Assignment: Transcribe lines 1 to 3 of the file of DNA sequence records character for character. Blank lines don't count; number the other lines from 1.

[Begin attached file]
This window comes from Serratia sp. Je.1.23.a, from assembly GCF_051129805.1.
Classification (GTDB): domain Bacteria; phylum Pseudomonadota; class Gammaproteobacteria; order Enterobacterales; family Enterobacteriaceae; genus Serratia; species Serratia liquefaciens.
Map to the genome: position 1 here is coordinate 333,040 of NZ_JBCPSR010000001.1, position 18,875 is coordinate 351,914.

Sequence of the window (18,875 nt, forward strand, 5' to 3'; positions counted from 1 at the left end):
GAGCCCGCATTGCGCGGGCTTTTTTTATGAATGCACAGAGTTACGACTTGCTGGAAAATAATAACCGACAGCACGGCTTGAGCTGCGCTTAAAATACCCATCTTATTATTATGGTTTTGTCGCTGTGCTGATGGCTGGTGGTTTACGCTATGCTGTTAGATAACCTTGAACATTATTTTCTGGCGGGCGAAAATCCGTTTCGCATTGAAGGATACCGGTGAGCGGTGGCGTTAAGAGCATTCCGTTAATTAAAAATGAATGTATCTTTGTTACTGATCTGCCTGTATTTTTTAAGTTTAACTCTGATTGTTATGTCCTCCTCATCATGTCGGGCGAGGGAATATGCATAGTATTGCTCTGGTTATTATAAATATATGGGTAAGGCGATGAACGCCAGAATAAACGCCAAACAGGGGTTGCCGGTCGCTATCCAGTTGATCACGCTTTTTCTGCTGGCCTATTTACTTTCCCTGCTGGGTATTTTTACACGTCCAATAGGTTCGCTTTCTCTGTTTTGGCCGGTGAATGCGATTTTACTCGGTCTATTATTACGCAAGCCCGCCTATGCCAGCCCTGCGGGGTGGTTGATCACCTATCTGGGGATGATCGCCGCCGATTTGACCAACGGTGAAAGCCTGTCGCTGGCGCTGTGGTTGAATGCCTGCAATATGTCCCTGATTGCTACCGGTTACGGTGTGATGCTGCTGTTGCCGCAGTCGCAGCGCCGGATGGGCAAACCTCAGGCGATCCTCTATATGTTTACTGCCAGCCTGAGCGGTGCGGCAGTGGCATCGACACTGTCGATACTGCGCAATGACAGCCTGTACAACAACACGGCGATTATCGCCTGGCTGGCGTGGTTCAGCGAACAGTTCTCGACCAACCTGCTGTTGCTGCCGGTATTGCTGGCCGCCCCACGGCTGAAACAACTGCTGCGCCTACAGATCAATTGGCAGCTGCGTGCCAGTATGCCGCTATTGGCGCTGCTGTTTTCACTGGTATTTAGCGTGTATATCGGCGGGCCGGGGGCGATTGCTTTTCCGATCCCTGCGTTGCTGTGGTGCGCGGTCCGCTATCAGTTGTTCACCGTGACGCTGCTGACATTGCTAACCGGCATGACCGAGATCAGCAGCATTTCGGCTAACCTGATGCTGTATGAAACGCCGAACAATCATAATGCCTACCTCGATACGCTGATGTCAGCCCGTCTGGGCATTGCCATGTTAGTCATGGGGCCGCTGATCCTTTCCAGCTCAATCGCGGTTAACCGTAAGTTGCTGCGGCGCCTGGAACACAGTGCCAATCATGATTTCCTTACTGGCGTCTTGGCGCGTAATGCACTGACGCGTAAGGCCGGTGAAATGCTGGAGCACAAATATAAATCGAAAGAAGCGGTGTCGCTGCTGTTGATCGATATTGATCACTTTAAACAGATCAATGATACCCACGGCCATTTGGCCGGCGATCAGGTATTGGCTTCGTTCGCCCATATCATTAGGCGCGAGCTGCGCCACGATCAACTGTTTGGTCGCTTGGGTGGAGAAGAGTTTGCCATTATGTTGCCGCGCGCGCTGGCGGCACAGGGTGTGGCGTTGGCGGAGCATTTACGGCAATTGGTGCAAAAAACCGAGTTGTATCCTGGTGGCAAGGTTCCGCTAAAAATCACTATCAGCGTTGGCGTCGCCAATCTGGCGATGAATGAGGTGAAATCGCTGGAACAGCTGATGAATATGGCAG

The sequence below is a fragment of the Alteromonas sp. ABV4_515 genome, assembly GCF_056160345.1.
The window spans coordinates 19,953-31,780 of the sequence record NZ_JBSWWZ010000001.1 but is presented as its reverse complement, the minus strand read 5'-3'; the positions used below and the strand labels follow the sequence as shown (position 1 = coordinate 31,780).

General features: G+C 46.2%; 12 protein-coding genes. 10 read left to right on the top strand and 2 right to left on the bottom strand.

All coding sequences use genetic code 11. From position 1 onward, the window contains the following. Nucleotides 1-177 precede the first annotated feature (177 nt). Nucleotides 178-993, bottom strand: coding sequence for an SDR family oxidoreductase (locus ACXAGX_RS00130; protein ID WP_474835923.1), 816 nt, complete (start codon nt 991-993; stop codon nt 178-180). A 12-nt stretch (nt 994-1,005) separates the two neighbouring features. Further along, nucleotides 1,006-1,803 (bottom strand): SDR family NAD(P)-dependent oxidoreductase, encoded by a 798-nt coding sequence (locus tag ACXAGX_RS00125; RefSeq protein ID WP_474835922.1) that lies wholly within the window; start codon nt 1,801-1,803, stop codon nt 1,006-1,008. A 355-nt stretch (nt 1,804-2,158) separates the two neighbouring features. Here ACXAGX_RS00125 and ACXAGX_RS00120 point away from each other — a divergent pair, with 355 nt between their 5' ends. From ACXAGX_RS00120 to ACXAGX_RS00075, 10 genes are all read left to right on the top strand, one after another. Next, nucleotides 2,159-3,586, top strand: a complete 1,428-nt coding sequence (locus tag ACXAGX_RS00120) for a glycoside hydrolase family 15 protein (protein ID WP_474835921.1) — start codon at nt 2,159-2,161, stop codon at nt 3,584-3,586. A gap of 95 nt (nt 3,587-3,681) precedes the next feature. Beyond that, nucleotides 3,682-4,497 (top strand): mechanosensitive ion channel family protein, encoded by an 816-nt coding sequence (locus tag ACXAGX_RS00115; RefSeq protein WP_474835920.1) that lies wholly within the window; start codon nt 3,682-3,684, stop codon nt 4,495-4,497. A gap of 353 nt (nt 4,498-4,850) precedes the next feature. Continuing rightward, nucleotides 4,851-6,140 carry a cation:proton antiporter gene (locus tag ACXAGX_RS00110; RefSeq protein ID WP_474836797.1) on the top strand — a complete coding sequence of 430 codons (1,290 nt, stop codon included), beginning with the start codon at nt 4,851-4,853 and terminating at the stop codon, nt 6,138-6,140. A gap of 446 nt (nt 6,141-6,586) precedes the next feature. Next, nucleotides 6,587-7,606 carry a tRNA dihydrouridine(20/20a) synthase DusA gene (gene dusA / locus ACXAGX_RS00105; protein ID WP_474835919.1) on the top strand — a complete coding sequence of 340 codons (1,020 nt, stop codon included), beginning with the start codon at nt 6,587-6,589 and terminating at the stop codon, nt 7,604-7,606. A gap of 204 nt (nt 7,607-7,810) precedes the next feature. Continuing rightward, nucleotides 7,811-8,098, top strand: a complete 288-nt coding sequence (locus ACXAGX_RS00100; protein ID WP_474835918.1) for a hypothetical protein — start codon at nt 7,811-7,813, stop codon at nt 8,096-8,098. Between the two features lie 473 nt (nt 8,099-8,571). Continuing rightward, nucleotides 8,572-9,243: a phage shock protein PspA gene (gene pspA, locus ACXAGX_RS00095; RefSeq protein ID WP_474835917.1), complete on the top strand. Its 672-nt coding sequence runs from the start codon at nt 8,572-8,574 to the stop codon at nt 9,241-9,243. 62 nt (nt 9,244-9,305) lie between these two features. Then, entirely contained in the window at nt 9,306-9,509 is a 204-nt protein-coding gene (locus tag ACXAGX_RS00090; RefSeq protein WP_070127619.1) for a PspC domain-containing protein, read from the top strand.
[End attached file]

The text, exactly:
This window comes from Serratia sp. Je.1.23.a, from assembly GCF_051129805.1.
Classification (GTDB): domain Bacteria; phylum Pseudomonadota; class Gammaproteobacteria; order Enterobacterales; family Enterobacteriaceae; genus Serratia; species Serratia liquefaciens.
Map to the genome: position 1 here is coordinate 333,040 of NZ_JBCPSR010000001.1, position 18,875 is coordinate 351,914.